10. Importance of Sodium

Sodium is the main electrolyte lost in sweat and is crucial for maintaining hydration and performance. Electrolytes are minerals that dissolve in your body fluids such as magnesium, potassium, sodium, calcium. Sodium is the predominant one and most important. Replacing adequate amounts of sodium goes hand in hand with how much fluid you need to replace and how much sodium you are losing in your sweat. Personalized sodium intake, based on sweat loss, ensures you replace the right amount of sodium along with fluids.



Mastering race nutrition involves more than just winging it; it requires strategic planning, practice, and listening to your body's needs. From sodium preloading to personalized hydration strategies, these insights can enhance your race day performance. Remember, nutrition is the fourth discipline, and getting it right is key to achieving your best results. Know your sweat and sodium numbers. Know how many grams of carbs you can tolerate per hour. Knowing these numbers matters and can help you optimize your performance and cross the finish line strong. Happy racing!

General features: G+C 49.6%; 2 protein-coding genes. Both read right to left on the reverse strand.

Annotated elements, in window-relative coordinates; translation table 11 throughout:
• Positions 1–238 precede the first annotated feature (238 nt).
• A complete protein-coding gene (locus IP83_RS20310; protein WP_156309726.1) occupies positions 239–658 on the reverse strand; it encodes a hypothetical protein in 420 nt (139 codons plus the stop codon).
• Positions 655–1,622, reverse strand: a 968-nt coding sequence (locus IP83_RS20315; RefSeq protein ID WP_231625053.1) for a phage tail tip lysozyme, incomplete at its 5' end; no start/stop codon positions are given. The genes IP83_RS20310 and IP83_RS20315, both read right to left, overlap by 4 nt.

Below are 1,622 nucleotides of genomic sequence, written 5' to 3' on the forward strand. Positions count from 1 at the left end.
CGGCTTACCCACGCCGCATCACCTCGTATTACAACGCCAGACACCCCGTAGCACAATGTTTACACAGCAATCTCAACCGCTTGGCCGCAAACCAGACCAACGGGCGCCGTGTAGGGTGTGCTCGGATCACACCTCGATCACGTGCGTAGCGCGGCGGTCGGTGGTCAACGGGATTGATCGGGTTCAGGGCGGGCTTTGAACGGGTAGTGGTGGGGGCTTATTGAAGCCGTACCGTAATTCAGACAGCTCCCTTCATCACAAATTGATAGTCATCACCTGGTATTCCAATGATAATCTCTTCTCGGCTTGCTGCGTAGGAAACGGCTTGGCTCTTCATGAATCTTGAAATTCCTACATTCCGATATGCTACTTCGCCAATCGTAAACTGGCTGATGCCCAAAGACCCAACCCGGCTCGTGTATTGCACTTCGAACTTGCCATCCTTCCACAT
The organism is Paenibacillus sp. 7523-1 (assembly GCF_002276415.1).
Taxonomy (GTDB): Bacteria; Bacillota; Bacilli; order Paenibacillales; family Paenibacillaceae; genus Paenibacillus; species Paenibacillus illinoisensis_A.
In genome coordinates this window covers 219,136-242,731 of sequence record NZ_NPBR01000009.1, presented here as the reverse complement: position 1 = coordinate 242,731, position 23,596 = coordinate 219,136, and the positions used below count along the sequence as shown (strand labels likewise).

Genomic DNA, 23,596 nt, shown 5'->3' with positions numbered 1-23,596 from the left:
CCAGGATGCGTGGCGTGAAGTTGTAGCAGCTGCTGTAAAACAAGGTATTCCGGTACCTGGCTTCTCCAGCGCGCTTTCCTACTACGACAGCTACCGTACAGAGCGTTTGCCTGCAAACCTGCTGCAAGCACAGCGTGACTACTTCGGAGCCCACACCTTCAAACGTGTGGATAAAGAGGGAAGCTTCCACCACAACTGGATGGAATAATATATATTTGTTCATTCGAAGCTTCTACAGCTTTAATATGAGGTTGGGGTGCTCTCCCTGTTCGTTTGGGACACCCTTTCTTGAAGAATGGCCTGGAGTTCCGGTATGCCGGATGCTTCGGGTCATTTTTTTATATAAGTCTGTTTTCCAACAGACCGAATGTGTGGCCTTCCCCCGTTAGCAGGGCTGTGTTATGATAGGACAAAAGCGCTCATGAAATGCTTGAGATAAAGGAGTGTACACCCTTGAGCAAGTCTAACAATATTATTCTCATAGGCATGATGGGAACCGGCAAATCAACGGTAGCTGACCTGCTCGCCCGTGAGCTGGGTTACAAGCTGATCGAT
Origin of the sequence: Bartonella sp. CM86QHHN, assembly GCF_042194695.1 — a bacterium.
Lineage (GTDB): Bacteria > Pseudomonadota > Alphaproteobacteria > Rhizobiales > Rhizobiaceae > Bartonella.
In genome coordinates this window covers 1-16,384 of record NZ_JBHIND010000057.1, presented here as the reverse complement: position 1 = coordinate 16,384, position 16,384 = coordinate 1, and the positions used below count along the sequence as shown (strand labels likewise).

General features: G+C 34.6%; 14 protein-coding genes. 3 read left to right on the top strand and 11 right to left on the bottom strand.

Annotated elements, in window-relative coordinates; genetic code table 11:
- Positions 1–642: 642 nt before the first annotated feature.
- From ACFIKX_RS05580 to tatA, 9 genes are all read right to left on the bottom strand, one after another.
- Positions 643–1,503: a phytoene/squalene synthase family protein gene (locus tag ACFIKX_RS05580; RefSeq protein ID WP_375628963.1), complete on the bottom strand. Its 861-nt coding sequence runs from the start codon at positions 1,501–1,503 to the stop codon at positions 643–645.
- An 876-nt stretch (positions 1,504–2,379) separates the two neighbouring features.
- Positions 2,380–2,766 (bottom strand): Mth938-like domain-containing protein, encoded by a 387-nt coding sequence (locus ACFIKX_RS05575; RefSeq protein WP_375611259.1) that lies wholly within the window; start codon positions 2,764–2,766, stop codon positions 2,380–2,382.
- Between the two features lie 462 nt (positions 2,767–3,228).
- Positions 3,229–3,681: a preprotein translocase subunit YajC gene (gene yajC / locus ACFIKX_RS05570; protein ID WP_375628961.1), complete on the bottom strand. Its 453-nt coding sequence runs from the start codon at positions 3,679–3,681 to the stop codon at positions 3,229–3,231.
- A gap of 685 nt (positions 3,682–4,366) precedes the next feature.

Have you thought about hiring a coach for your next race? Click the purple button below, fill out the short form, and I will set up a call with you to talk about your race goals!


Mary Timoney

Ironman University Certified Coach

USA Triathlon Coach

TriDot Coach

ACSM Trainer